"He who has a why to live can bear with almost any how." - Nietzsche
Logotherapy is the Third Viennese School of Psychotherapy. The first school is Sigmund Freud's Psychoanalysis, and the second school is Alfred Adler's Individual Psychology.
The word logotherapy comes from the Greek word logos, which literally means “meaning.”
- Logotherapy focuses on the future, on the meanings to be fulfilled in the future.
Viktor E. Frankl
"Perhaps the most significant thinking since Freud and Adler."
American Journal of Psychiatry
- Logotherapy was founded by Viktor E. Frankl (1905-1997, based on the philosophy of existentialism.
- He was a neurologist and psychiatrist practicing in Vienna.
- During World War II, he was in captivity of Nazis and spent 3 years in various concentration camps, including Theresienstadt, Auschwitz, and Dachau.
- His experience during this period was depicted in his best selling book "Man's Search for Meaning".
- He was a visiting professor in Harvard, Pittsburgh, San Diego and Dallas.
- The psychotherapeutic school founded by Frankl, often called the "Third Viennese School".
- He received 29 honorary doctorates from universities in all parts of the world.
- For more on his life and work: http://www.viktorfrankl.org/e/lifeandwork.html
Frankl's approach is based on three philosophical and psychological concepts:
- Freedom of Will
- Will to Meaning, and
- Meaning in Life
Freedom of Will
- The space of shaping one's own life within the limits of the given possibilities.
Will to Meaning
- The search for meaning is seen as the primary motivation of humans.
- When a person cannot realize his or her "Will to Meaning" in their lives they will experience an abysmal sensation of meaninglessness and emptiness..
- The frustration of the existential need for meaningful goals will give rise to aggression, addiction, depression and suicidality.
Meaning in Life
- Meaning is an objective reality, as opposed to a mere illusion arising within the perceptional apparatus of the observer.
Therapeutic Techniques in Logotherapy
Paradoxical Intention: indicated in compulsive disorders and anxiety in which the clint is guide to overcome their obsessions or anxieties by self-distancing and humorous exaggeration, thus breaking the vicious circle of symptom and symptom amplification.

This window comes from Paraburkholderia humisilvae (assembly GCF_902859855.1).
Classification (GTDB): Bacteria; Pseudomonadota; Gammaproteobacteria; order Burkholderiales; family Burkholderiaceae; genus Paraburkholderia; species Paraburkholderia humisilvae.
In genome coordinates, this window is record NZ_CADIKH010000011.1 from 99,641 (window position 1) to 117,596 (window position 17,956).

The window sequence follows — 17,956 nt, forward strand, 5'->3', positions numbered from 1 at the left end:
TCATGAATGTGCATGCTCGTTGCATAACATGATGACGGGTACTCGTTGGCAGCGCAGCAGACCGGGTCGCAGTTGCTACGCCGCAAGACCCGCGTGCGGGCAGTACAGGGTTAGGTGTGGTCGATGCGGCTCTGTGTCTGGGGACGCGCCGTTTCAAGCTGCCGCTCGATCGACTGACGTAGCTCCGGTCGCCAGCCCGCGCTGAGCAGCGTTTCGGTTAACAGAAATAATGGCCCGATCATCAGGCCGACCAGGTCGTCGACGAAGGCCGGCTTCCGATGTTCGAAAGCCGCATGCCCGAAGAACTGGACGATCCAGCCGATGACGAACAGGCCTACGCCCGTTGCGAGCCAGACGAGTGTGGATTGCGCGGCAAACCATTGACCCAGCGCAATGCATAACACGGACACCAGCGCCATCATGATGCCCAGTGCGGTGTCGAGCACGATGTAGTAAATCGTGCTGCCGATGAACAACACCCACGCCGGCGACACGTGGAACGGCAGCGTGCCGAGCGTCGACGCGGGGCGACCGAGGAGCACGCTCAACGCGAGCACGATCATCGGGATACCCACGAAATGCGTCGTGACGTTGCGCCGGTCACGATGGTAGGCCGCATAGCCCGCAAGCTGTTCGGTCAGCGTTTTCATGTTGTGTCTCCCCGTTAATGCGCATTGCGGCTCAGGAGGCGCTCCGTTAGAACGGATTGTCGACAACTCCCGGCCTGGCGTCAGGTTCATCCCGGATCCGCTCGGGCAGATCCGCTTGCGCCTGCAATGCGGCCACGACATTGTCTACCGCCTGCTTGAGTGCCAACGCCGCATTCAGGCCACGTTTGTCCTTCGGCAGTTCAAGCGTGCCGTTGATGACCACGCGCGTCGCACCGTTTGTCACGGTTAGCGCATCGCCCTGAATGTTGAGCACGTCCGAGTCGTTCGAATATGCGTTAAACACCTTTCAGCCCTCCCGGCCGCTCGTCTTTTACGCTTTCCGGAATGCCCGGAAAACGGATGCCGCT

Dereflexion: indicated in sexual disorders and sleeplessness in which sensations of anxiousness or sadness will be increased and amplified by self-observation, making them more noticeable. It is the purpose of dereflexion to break this neuroticizing circle by drawing the client's attention away from the symptom or the naturally flowing process.
Socratic dialogue: certain attitudes and expectations may be obstacles to meaning fulfillment which alienate the person from meaningful potentialities. Through this technique, the individual is guided to perceive their unrealistic and counterproductive attitudes and to develop a new outlook that may be a better basis for a fulfilled life.
How logotherapy works?
- helps the clients in detecting their specific and individual
- helps in perceiving and removing those factors that hinder them in pursuing meaningful goals in their lives,
- enables clients, in the context of the techniques of Paradoxical Intention and Dereflection, to cope with their symptoms and to regain control and self-determination,
- assists the individual in realization of meaningful goals in their lives,
- provides the client with room for autonomous action even in the face of somatic or pschological illness,
- guides in achieving the openness and flexibility that will enable the individual to shape their day-to-day lives in a meaningful manner.
Techniques in Logotheray
- The human being is an entity consisting of body, mind, and spirit.
- Life has meaning under all circumstances, even the most miserable.
- People have a will to meaning.
- People have freedom under all circumstances to activate the will to find meaning.
- Life has a demand quality to which people must respond if decisions are to be meaningful.
- The individual is unique.
ReferencesFrankl, Viktor (1959). Man's Search for Meaning. Boston, Massachusetts: Beacon Press.
This page was last updated on: 13/12/2020